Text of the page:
Listed under the Endangered category of the IUCN Red List, the dhole is a wild canid found in the forests of central, south, and southeast Asia. Dholes have historically been overlooked, with very few studies that document their ecology and conservation requirements. Dhole populations face threats primarily from human disturbances and habitat loss. Other threats include prey base reduction and retaliatory killings in some parts of North East India and Southeast Asia.

Under the Dhole Project, WCS-India has conducted conservation research studies across multiple scales using a combination of field-based, laboratory-based and other innovative approaches. At a global scale, our scientists conducted a range-wide analysis to understand links between dhole diet patterns, livestock predation/consumption and human–dhole interactions. At the countrywide scale, we have created a comprehensive and strategic roadmap for dhole conservation in India, combining ecological, social, biogeographic and political attributes. We also conducted an exhaustive review of all dhole literature from the past 145 years to identify key gaps in knowledge and propose future directions for conservation research. WCS–India's analysis of dhole distribution from 2007 to 2015 showed that dhole occupied areas had reduced from 62% to 54% in Karnataka’s Western Ghats. We are currently involved in developing state-of-the art methods to identify individual dholes from their scats to estimate their populations.

The project continues to generate information that links dhole individuals, packs, populations and meta-populations through linking ecological research, local capacity-building, citizen science and conservation outreach. The ultimate goal is to develop recommendations for governments, wildlife managers and conservationists to safeguard dhole populations across ~300,000 sq. km of their geographic range.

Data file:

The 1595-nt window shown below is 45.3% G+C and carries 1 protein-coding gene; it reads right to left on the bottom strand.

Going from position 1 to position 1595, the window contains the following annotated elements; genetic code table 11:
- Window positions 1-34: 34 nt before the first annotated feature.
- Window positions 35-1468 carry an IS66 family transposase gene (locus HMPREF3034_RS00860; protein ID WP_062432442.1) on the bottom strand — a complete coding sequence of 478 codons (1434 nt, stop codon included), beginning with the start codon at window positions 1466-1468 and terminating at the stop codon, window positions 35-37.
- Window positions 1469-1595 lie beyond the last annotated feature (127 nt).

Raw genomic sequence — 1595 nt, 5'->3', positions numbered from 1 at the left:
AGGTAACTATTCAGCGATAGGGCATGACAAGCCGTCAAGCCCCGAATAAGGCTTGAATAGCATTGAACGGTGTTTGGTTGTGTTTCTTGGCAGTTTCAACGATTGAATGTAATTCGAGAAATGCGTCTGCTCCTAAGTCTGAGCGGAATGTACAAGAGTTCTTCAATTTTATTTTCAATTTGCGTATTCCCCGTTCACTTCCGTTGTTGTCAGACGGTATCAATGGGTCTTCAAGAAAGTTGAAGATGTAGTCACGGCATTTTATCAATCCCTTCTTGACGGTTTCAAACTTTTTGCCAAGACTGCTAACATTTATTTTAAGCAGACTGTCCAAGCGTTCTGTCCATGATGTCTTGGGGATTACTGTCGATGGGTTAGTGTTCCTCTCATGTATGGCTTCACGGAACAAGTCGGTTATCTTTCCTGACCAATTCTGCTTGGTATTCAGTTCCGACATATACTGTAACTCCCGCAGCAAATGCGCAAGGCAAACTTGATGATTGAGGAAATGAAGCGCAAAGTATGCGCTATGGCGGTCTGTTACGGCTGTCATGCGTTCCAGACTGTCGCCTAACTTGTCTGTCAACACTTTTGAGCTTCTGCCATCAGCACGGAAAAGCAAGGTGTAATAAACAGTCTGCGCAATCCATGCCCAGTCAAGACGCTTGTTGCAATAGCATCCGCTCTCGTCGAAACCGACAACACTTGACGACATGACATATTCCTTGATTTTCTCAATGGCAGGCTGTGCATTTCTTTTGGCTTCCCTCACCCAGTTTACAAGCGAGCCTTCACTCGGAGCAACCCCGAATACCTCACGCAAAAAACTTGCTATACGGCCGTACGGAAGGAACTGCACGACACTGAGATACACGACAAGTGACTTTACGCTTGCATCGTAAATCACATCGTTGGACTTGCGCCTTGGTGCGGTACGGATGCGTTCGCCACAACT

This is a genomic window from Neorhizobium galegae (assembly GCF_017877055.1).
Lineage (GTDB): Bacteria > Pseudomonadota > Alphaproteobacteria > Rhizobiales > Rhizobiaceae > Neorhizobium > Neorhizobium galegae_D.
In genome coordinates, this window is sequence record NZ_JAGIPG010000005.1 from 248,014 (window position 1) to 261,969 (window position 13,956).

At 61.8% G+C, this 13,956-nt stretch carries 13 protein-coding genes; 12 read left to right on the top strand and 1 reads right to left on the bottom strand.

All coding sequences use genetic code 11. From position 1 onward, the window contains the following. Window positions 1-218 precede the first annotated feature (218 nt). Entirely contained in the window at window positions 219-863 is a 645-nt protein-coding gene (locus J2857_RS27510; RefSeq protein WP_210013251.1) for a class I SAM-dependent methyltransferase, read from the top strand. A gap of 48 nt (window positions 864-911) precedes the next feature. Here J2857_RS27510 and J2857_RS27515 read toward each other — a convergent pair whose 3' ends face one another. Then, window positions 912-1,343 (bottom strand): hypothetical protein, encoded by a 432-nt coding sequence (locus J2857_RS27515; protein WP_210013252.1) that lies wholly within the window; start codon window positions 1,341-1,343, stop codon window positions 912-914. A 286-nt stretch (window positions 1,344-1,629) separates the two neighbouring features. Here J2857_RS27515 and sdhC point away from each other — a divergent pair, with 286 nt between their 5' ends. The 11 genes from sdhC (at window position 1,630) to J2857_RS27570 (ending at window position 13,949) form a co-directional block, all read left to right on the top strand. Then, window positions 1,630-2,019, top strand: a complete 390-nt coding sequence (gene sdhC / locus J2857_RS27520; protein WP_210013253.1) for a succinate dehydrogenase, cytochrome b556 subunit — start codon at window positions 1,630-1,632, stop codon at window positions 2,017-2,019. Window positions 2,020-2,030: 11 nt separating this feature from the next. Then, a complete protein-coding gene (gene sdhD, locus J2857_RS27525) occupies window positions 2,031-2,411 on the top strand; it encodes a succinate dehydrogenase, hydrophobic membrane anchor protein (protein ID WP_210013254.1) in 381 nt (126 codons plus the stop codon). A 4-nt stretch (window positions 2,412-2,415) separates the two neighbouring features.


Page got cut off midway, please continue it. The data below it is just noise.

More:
Program Partners


  • Srivathsa, A., Sharma, S., Singh, P., Punjabi, G.A., Oli, M.K. (in press; Mammal Review). A strategic roadmap for conserving the endangered dhole Cuon alpinus in India.

  • Puri, M., Srivathsa, A., Karanth, K.K., Patel, I., Kumar, N.S. (2019) The balancing act: Maintaining leopard–wild prey equilibrium could offer economic benefits to people in a shared forest landscape of central India. Ecological Indicators, 110: 105931. doi: 10.1016/j.ecolind.2019.105931. 

  • Srivathsa, A., Sharma, S., Oli, M.K (2020) Every dog has its prey: Range-wide assessment of links between diet patterns, livestock depredation, and human interactions for an endangered carnivore. Science of the Total Environment, 714: 136798. doi: 10.1016/j.scitotenv.2020.136798
  • Srivathsa, A., Majgaonkar, I., Sharma, S., Punjabi, G.A., Singh, P., Chawla, M.M., Banerjee, A. (2020) Opportunities for prioritizing and expanding conservation enterprise in India using a guild of carnivores as flagships. Environmental Research Letters, 15: 064009. doi: 10.1088/1748-9326/ab7e50

  • Chawla, M.M., Srivathsa, A., Singh, P., Majgaonkar, I., Sharma, S., Punjabi, G.A., Banerjee, A. (2020) Do wildlife crimes against less charismatic species go unnoticed? A case study of Golden Jackal Canis aureus Linnaeus, 1758 poaching and trade in India. Journal of Threatened Taxa, 12(4): 15407–15413.

Photo Copyright: Ramki Sreenivasan & Arjun Srivathsa






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